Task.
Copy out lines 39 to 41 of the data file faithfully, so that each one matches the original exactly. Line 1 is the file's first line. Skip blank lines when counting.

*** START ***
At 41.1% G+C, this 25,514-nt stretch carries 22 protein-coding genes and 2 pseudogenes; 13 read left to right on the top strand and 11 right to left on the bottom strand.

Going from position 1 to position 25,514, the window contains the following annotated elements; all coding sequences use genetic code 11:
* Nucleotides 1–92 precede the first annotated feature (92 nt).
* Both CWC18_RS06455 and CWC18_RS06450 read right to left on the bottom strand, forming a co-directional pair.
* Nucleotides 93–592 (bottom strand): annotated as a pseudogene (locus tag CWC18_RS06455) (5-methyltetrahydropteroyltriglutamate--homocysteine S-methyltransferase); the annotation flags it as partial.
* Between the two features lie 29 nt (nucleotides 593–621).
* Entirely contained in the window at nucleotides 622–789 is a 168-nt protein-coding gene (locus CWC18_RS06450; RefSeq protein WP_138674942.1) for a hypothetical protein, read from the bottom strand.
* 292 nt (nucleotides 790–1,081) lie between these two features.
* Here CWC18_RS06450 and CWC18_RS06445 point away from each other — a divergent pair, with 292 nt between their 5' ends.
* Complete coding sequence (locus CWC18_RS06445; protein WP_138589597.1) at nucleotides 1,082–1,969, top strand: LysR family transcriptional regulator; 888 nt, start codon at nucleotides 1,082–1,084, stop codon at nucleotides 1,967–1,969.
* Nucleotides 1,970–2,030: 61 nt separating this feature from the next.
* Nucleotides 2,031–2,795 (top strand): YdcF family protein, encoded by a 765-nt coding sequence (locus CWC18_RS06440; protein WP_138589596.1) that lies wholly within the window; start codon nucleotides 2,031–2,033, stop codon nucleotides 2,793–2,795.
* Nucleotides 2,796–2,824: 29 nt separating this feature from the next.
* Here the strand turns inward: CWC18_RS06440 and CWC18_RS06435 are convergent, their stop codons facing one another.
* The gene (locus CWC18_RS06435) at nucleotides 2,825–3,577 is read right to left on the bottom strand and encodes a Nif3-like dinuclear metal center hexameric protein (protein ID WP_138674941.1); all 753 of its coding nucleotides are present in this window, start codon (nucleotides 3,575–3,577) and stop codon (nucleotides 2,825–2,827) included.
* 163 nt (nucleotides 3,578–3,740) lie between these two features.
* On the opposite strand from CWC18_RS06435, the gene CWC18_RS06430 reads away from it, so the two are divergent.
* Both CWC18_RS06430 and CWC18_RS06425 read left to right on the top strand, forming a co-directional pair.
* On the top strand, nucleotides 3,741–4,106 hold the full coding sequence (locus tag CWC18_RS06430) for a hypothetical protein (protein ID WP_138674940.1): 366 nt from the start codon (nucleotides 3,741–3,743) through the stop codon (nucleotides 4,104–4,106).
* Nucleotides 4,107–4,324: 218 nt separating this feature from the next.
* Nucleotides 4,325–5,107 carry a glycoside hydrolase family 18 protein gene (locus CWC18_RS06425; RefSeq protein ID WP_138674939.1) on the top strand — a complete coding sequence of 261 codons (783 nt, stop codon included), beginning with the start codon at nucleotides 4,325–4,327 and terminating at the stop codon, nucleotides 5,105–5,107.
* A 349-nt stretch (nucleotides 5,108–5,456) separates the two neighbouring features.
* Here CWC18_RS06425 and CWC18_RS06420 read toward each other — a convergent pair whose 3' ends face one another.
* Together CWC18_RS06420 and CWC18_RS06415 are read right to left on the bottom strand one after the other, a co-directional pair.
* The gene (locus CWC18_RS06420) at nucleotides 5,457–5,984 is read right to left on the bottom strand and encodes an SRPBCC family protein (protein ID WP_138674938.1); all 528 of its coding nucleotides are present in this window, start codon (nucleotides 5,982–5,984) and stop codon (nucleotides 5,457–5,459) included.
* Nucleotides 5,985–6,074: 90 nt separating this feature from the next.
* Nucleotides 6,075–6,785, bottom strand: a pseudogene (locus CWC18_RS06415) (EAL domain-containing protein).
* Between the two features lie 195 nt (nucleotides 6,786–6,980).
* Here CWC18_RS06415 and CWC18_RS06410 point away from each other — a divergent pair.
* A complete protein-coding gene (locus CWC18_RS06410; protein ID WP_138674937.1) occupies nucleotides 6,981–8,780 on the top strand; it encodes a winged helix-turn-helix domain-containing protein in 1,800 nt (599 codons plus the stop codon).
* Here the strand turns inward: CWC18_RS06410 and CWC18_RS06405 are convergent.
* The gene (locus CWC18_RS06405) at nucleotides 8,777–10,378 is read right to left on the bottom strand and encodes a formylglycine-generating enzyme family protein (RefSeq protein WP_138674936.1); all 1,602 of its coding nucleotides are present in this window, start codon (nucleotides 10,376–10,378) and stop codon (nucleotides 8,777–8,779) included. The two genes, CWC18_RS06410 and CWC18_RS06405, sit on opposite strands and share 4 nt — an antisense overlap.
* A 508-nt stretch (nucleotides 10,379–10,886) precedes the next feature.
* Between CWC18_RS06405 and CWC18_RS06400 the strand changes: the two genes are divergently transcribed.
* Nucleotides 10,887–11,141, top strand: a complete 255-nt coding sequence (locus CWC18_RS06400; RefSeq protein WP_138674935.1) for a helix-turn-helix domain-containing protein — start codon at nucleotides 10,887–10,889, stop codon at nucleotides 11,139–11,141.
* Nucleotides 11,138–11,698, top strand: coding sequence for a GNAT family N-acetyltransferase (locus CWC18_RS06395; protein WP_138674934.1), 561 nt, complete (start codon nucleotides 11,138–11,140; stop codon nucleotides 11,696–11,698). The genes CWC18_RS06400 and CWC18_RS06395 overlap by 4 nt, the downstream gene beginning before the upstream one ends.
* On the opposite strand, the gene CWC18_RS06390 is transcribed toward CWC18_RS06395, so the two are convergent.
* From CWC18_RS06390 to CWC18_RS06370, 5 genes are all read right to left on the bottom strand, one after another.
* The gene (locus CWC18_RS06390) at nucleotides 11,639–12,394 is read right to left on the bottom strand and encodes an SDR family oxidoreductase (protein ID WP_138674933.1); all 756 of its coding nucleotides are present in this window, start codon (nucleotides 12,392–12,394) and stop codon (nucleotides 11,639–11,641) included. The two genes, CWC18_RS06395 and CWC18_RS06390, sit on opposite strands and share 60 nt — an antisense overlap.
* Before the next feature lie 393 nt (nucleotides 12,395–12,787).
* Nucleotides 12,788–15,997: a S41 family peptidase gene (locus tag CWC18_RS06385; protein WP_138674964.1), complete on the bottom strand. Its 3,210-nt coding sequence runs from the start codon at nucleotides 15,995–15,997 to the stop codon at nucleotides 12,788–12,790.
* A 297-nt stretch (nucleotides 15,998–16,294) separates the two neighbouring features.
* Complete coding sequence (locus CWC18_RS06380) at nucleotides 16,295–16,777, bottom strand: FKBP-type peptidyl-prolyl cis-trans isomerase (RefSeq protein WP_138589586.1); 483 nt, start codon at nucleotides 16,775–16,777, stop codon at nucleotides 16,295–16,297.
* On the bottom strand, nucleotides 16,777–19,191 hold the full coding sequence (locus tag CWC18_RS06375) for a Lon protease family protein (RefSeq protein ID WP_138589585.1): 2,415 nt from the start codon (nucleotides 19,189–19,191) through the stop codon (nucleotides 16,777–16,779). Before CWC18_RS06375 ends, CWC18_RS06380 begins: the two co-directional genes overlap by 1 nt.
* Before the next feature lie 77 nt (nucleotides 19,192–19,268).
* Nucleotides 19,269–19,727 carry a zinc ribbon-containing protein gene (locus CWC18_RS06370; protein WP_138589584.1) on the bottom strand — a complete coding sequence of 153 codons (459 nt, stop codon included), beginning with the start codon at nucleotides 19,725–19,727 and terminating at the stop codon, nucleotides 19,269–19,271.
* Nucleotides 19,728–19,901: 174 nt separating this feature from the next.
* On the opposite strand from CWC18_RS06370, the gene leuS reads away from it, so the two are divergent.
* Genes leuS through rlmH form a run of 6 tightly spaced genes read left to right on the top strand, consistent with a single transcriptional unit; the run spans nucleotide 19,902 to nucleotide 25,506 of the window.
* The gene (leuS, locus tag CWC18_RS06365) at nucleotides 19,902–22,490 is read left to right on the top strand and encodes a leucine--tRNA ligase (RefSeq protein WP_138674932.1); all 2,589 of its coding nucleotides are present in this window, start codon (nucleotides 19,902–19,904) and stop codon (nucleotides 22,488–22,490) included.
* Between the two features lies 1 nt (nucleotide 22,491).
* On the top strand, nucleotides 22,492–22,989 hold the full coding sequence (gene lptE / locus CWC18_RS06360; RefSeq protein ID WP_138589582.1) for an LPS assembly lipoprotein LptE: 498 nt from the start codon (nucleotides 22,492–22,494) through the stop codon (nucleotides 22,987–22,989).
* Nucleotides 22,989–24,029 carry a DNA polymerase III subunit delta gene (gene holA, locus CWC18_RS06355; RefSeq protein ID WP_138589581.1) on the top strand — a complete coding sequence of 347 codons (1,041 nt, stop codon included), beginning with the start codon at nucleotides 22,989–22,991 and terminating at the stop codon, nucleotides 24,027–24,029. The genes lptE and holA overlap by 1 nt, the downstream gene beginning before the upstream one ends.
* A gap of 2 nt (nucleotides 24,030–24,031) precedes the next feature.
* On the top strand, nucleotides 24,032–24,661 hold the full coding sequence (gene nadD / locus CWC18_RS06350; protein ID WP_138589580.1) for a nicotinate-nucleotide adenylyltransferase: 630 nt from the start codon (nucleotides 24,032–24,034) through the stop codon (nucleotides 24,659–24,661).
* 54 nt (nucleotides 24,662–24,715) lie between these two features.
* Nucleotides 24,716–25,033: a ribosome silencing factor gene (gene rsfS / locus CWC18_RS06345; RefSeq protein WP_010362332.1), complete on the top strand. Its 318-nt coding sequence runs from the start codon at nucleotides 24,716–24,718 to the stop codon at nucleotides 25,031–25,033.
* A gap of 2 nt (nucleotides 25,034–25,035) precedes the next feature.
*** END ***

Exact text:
* The gene (locus CWC18_RS06390) at nucleotides 11,639–12,394 is read right to left on the bottom strand and encodes an SDR family oxidoreductase (protein ID WP_138674933.1); all 756 of its coding nucleotides are present in this window, start codon (nucleotides 12,392–12,394) and stop codon (nucleotides 11,639–11,641) included. The two genes, CWC18_RS06395 and CWC18_RS06390, sit on opposite strands and share 60 nt — an antisense overlap.
* Before the next feature lie 393 nt (nucleotides 12,395–12,787).
* Nucleotides 12,788–15,997: a S41 family peptidase gene (locus tag CWC18_RS06385; protein WP_138674964.1), complete on the bottom strand. Its 3,210-nt coding sequence runs from the start codon at nucleotides 15,995–15,997 to the stop codon at nucleotides 12,788–12,790.